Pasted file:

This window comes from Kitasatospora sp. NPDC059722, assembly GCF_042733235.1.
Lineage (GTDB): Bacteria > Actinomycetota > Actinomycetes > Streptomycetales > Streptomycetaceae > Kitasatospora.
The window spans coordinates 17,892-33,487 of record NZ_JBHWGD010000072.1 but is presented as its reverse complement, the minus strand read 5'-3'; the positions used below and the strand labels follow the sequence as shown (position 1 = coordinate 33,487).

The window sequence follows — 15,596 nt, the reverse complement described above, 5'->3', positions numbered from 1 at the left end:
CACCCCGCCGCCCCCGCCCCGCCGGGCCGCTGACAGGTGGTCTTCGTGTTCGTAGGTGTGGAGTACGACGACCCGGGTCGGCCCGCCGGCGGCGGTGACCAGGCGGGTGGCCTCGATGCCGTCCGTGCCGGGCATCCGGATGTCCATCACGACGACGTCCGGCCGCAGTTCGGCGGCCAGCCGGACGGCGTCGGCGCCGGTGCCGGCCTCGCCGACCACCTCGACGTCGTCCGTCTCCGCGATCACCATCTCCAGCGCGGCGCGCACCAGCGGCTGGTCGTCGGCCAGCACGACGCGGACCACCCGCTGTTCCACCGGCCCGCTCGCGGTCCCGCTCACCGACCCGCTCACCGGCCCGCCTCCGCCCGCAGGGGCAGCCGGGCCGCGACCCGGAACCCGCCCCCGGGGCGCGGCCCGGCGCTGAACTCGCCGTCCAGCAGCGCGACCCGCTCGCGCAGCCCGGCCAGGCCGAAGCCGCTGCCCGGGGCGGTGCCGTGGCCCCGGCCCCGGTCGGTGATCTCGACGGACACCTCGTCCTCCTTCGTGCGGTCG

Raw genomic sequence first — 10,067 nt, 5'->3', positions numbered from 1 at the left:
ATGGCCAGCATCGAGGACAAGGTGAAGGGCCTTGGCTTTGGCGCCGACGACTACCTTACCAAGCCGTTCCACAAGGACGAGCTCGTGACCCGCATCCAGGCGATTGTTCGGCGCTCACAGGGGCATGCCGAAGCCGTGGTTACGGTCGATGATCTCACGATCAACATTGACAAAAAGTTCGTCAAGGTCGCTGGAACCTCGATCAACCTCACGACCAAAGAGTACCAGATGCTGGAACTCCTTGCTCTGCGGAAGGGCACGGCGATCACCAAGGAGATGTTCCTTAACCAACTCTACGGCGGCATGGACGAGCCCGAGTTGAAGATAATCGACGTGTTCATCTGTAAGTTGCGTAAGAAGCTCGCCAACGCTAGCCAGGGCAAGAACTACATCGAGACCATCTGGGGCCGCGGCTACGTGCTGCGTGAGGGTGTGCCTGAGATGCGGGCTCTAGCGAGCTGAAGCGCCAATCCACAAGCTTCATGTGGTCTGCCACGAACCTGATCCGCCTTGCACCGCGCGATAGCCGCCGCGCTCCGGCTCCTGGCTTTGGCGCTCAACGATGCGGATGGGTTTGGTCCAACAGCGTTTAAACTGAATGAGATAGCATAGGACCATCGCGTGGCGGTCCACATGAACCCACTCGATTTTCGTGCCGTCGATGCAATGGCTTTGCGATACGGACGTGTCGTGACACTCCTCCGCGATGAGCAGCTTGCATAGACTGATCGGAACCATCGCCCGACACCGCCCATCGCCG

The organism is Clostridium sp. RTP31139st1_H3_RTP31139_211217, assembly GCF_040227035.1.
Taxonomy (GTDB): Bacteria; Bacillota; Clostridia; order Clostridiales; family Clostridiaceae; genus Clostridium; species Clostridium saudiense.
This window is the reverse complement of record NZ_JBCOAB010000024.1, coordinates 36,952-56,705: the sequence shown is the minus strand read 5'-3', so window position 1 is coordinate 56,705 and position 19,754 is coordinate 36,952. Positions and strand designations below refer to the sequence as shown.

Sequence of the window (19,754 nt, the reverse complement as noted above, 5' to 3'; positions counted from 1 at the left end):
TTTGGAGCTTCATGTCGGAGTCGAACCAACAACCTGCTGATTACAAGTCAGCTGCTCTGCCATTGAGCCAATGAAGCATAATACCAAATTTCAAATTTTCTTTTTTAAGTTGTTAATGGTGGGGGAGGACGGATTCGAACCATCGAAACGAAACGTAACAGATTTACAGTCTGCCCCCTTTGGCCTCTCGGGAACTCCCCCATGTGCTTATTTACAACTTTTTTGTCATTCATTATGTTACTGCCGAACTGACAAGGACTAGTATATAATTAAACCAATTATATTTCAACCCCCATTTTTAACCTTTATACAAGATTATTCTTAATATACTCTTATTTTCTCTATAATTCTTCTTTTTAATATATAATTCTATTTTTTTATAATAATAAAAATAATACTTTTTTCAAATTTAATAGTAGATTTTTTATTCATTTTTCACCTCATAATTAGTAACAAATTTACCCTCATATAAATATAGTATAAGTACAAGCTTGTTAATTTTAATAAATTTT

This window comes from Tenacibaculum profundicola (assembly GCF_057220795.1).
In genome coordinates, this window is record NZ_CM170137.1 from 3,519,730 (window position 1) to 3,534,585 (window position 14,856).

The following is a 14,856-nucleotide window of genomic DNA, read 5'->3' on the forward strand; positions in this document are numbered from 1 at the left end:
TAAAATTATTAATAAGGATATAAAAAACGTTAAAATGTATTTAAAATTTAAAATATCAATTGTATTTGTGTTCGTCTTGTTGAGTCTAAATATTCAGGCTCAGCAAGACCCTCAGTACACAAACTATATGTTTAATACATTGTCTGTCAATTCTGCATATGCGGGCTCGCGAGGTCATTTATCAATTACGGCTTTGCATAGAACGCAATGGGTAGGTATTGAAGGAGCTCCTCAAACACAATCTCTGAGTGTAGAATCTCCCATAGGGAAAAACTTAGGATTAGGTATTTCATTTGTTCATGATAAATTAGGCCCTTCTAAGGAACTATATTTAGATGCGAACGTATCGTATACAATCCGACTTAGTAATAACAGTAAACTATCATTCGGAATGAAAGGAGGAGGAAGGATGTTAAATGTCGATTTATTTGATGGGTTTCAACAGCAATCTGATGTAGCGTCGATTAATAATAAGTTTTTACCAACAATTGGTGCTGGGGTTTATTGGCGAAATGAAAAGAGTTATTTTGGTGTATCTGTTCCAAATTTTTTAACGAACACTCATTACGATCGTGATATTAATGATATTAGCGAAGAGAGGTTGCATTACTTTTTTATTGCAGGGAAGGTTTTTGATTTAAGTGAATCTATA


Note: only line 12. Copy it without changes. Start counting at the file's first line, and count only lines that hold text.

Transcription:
TTTGGAGCTTCATGTCGGAGTCGAACCAACAACCTGCTGATTACAAGTCAGCTGCTCTGCCATTGAGCCAATGAAGCATAATACCAAATTTCAAATTTTCTTTTTTAAGTTGTTAATGGTGGGGGAGGACGGATTCGAACCATCGAAACGAAACGTAACAGATTTACAGTCTGCCCCCTTTGGCCTCTCGGGAACTCCCCCATGTGCTTATTTACAACTTTTTTGTCATTCATTATGTTACTGCCGAACTGACAAGGACTAGTATATAATTAAACCAATTATATTTCAACCCCCATTTTTAACCTTTATACAAGATTATTCTTAATATACTCTTATTTTCTCTATAATTCTTCTTTTTAATATATAATTCTATTTTTTTATAATAATAAAAATAATACTTTTTTCAAATTTAATAGTAGATTTTTTATTCATTTTTCACCTCATAATTAGTAACAAATTTACCCTCATATAAATATAGTATAAGTACAAGCTTGTTAATTTTAATAAATTTT